Back in the office I’ve read with great interest the story about a disgruntled customer at Indianapolis’ Kilroy’s on New Year’s Eve. While our team manages social media, it can sometimes be a conundrum how to manage customer comments on social media pages. In this case, neither the customer nor the manager held back in the Facebook dialogue.
I saw and read the post Jan. 1 while skimming my Facebook feed. I thought, “WOW, this gal actually feels ok to go to the Facebook page and rant.” She said they’d spent $700. She claimed the bill was wrong and the waitress was rude when they tried to talk to her about it. The poster claimed someone OD’ed onsite and the people who work at Kilroy’s were more worried about that than making their bill right—especially after spending so much money.
In truth, a woman was having a heart attack and the staff was doing their best to get her emergency assistance. The manager of Kilroy’s posted back a scathing message with some curse words and derogatory phrases about the gal posting the message. The gal pulled her post and Kilroy’s opened a Go Fund Me account to help the woman who had the heart attack with her medical bills. It’s raised $14,000 plus dollars as I write this.
I’m now thinking double WOW. So who’s right? Maybe they both are… a little bit.
A study from professors at the University of Maryland, Carnagie Mellon University and Cheung Kong Grad School of Business in China was published in Marketing Science recently. The study determined that addressing complaints on social media is worthwhile because it can improve the customer relationship outweighing the potential side effect of possible future grievances. OK, so the manager should have responded.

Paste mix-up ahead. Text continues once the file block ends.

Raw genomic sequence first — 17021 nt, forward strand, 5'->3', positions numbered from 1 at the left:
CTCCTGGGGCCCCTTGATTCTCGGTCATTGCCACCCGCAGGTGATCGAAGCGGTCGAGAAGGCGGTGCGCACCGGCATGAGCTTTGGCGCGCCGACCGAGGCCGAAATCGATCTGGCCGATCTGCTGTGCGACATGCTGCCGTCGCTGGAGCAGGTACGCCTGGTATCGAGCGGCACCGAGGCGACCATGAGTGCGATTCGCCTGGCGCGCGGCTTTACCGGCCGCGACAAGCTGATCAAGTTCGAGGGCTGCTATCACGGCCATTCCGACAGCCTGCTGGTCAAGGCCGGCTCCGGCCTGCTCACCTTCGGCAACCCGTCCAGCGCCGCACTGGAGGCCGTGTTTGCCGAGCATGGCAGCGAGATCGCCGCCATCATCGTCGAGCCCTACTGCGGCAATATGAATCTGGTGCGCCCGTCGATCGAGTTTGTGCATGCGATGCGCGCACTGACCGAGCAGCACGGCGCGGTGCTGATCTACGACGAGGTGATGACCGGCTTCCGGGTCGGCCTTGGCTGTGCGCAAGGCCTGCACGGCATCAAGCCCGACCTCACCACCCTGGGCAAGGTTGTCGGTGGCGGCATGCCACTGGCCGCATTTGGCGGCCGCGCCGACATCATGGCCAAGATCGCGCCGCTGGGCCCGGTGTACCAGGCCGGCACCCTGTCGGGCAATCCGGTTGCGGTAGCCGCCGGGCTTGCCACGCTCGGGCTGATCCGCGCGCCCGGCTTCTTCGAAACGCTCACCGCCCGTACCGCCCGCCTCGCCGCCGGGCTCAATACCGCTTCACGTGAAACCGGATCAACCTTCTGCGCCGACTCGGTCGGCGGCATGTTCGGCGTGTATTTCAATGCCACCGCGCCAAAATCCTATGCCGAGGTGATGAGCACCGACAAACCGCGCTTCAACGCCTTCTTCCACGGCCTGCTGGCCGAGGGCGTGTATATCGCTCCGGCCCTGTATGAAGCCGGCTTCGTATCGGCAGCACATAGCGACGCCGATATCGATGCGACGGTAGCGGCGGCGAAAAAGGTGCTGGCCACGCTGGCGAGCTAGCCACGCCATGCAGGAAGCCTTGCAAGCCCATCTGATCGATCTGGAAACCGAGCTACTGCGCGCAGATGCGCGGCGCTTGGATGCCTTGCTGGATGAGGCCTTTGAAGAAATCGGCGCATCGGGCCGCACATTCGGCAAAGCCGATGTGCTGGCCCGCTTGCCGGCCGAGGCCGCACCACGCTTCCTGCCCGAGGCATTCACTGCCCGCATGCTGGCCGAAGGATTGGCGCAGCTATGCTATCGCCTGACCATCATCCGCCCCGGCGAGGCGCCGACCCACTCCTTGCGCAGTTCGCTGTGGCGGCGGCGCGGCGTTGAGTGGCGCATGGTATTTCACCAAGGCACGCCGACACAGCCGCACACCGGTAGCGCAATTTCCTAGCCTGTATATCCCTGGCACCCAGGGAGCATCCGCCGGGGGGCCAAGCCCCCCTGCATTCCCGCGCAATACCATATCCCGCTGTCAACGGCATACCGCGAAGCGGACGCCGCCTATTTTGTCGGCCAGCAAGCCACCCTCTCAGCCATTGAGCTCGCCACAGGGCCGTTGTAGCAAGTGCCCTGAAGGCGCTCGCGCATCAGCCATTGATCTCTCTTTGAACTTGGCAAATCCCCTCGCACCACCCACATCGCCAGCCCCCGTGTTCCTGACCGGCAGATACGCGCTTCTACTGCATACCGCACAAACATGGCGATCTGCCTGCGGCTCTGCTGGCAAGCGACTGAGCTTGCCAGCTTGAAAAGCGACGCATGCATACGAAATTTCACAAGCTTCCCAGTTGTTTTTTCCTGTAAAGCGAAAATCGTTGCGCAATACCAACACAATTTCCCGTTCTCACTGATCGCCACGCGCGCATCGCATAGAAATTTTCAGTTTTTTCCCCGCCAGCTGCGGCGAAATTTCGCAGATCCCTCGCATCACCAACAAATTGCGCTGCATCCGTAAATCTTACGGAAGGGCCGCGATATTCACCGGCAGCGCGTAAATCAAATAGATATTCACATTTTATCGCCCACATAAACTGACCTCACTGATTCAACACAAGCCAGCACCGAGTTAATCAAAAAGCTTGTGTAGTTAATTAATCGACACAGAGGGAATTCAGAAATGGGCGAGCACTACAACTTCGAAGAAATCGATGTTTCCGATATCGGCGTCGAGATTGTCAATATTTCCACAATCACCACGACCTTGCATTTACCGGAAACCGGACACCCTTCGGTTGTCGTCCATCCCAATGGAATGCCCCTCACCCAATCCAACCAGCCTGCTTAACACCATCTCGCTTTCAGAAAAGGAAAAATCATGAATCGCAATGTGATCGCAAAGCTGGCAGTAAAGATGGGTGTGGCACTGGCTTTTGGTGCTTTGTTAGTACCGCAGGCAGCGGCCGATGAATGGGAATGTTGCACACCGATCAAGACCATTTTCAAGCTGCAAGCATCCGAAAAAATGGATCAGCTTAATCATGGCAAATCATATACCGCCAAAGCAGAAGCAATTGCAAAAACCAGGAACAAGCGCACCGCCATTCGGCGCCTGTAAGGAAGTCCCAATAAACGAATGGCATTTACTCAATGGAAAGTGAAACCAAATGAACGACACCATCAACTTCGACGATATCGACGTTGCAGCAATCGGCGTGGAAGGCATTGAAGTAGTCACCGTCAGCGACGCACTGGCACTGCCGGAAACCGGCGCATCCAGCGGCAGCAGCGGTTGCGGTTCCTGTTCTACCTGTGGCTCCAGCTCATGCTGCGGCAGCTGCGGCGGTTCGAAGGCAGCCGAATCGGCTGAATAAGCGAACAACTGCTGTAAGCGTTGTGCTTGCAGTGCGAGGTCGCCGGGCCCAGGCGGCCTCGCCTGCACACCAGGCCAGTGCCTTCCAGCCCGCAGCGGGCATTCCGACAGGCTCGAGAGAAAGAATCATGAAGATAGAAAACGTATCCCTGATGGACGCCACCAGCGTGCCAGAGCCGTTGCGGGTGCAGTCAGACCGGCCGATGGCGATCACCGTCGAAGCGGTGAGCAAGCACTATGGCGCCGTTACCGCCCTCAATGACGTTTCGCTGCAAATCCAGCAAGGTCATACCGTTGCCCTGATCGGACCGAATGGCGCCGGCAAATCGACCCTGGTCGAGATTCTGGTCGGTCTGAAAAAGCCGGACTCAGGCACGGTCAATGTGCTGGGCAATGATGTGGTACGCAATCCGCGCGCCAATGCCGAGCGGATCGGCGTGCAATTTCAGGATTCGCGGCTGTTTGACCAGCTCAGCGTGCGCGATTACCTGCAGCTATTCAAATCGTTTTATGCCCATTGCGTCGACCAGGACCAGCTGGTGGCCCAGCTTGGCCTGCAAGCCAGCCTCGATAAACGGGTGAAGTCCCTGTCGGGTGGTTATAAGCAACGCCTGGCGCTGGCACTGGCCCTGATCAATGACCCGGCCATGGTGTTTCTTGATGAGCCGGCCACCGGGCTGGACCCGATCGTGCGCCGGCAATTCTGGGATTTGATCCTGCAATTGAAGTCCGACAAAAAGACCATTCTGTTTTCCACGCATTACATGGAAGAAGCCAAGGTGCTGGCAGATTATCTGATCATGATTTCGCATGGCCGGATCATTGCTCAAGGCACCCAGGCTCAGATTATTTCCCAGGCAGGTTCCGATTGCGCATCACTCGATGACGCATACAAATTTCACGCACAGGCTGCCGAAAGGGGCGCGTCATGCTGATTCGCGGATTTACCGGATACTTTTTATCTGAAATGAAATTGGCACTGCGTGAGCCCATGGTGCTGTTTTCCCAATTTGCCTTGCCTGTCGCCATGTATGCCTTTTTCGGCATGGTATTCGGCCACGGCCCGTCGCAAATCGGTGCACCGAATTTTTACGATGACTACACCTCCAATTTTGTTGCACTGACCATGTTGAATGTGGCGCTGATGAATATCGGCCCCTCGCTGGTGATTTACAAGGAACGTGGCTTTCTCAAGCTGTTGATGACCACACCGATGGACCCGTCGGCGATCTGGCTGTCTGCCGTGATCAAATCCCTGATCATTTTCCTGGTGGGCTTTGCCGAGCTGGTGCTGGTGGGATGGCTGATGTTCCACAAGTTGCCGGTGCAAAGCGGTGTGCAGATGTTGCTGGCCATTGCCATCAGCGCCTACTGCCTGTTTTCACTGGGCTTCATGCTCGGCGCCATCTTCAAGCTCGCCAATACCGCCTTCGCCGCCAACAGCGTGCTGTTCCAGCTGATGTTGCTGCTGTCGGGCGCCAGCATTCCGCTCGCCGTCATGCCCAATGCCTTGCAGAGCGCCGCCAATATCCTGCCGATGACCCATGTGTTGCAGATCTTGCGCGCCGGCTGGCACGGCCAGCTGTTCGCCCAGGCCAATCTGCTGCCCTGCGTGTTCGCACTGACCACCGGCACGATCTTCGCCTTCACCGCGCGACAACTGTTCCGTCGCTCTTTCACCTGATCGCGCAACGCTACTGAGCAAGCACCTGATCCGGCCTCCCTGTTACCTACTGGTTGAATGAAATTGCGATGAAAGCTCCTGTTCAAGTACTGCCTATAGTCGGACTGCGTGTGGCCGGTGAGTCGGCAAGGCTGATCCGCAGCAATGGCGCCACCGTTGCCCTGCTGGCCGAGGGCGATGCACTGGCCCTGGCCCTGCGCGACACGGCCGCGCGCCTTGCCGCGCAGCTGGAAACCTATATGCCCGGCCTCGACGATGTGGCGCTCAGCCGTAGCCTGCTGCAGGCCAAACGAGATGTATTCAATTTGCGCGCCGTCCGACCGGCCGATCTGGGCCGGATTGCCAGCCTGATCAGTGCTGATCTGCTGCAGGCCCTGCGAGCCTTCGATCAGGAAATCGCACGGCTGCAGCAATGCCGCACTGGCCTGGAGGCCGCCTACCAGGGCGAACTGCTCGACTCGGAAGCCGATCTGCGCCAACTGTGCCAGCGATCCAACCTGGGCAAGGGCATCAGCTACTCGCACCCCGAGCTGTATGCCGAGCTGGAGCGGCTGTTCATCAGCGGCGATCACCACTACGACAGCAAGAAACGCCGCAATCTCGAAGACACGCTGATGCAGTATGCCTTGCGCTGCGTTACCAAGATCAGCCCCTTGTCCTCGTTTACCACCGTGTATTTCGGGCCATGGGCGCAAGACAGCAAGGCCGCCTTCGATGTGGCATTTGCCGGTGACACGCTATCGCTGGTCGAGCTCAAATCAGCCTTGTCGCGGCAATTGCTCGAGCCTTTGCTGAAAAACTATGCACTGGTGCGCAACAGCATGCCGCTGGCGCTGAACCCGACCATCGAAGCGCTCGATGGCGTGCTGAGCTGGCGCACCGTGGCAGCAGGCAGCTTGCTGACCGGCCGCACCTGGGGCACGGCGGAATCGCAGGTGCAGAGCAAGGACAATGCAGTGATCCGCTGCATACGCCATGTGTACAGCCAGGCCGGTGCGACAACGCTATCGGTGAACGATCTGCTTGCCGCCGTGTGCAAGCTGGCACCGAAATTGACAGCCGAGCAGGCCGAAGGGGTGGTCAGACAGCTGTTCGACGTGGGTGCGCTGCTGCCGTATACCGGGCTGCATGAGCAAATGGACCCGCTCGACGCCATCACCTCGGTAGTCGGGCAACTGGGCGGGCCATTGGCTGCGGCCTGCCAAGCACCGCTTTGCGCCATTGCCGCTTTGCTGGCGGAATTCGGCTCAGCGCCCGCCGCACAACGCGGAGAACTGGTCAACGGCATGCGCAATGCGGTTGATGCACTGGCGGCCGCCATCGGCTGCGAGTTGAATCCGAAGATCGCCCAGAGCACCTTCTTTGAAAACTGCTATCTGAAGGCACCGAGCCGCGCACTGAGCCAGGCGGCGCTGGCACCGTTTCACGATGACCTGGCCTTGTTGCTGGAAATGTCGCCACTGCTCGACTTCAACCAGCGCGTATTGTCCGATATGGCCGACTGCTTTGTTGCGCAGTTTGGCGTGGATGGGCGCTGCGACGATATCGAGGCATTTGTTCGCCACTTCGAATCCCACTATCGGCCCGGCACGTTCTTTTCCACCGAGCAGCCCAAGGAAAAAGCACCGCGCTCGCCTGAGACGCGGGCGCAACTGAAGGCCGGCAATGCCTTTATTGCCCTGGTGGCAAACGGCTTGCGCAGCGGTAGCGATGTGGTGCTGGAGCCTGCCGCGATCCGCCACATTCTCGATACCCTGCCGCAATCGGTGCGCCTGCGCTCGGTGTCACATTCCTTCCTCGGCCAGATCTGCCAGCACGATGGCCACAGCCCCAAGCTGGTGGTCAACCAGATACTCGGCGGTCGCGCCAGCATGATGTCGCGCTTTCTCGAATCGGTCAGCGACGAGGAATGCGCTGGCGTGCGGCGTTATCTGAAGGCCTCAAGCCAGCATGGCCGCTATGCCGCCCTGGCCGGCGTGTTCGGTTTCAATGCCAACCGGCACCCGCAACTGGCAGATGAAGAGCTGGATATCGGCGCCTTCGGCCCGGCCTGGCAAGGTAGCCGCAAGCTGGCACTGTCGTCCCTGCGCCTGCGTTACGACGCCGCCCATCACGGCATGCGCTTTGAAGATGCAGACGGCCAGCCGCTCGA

One of the study’s researching professionals says companies should not overreact to negative comments remembering that past responses to complaints can affect how consumers respond in the future. My thought to this statement is… the manager overreacted in his comments going as low as the gal who posted. I’m not thinking I’d like to head to Kilroy’s this weekend. Professional advice… keep it professional but direct.
Perhaps it’s my age or attempt to maintain a professional decorum, I still believe social media is not the place to blast a company, a person and so on. Make a phone call, talk to a manager or write a letter. Not only are you held in a higher regard by the company, often you’ll receive a better response to resolve the problem to ensure it doesn’t occur again.
For years I’ve said, social media is like a large crowded room of people at a party. If you wouldn’t say something on stage in front of them, don’t write it and post it. It’s definitely going to be interesting to watch and see how this impacts other companies’ responses on social media going forward.